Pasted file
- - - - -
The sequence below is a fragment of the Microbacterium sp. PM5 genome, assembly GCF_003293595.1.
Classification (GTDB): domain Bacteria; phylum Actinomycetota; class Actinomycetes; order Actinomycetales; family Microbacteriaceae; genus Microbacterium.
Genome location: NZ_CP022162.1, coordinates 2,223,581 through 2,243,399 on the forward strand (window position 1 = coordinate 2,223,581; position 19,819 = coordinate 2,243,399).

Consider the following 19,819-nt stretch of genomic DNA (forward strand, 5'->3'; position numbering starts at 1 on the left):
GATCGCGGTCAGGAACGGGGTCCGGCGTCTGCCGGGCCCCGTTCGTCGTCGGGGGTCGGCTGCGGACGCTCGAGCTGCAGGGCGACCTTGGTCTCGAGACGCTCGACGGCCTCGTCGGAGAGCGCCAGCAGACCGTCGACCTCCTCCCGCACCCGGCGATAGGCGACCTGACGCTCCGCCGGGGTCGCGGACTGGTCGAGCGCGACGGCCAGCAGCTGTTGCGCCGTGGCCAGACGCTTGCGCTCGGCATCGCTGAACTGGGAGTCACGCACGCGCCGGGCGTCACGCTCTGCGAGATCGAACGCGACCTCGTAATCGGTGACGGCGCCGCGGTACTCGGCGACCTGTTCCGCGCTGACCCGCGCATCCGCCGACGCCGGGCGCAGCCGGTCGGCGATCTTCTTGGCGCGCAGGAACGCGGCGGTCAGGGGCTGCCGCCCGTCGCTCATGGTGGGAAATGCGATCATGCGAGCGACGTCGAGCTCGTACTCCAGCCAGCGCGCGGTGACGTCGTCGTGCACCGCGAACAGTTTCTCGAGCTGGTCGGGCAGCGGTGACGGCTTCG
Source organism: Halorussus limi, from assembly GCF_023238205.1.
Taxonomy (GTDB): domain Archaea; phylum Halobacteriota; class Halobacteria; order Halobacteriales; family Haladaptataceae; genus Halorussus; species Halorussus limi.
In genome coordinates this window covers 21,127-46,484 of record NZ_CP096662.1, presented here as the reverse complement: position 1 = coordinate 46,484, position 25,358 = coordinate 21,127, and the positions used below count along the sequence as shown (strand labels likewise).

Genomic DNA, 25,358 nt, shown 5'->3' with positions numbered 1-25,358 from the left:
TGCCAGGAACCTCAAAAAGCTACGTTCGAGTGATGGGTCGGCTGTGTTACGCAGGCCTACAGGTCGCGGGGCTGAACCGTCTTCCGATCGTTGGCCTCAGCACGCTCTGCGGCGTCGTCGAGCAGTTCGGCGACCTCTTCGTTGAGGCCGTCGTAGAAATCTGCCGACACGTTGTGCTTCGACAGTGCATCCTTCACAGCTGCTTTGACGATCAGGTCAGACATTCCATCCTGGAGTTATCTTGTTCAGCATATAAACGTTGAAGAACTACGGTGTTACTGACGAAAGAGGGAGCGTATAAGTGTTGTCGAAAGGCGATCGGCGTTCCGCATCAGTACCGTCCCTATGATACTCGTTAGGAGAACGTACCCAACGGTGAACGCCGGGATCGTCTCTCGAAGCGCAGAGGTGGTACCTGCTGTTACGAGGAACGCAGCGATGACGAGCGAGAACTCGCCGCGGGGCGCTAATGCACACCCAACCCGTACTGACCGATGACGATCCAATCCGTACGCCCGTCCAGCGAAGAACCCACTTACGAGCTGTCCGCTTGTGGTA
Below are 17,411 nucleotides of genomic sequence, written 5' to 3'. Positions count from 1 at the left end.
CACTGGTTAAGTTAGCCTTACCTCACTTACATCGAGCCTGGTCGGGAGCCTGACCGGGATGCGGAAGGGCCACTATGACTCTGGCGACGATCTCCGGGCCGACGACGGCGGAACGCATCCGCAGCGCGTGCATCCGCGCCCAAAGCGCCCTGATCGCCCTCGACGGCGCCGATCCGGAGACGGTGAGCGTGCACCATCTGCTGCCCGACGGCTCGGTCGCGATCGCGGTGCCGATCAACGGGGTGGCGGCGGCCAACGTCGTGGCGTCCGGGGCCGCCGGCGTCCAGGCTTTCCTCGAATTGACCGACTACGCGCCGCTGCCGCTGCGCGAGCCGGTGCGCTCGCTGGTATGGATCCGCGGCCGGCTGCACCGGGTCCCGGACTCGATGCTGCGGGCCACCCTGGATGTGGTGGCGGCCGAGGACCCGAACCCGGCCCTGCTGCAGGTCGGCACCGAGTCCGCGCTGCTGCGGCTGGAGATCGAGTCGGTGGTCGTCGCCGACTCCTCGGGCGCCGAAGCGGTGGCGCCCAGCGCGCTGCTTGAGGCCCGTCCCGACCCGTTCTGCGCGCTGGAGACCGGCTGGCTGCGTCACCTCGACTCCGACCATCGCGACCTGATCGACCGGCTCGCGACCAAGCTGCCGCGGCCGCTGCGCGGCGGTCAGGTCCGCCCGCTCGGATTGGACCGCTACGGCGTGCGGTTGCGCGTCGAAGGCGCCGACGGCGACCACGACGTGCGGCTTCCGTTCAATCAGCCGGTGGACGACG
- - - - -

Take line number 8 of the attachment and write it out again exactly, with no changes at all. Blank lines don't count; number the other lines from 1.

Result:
In genome coordinates this window covers 21,127-46,484 of record NZ_CP096662.1, presented here as the reverse complement: position 1 = coordinate 46,484, position 25,358 = coordinate 21,127, and the positions used below count along the sequence as shown (strand labels likewise).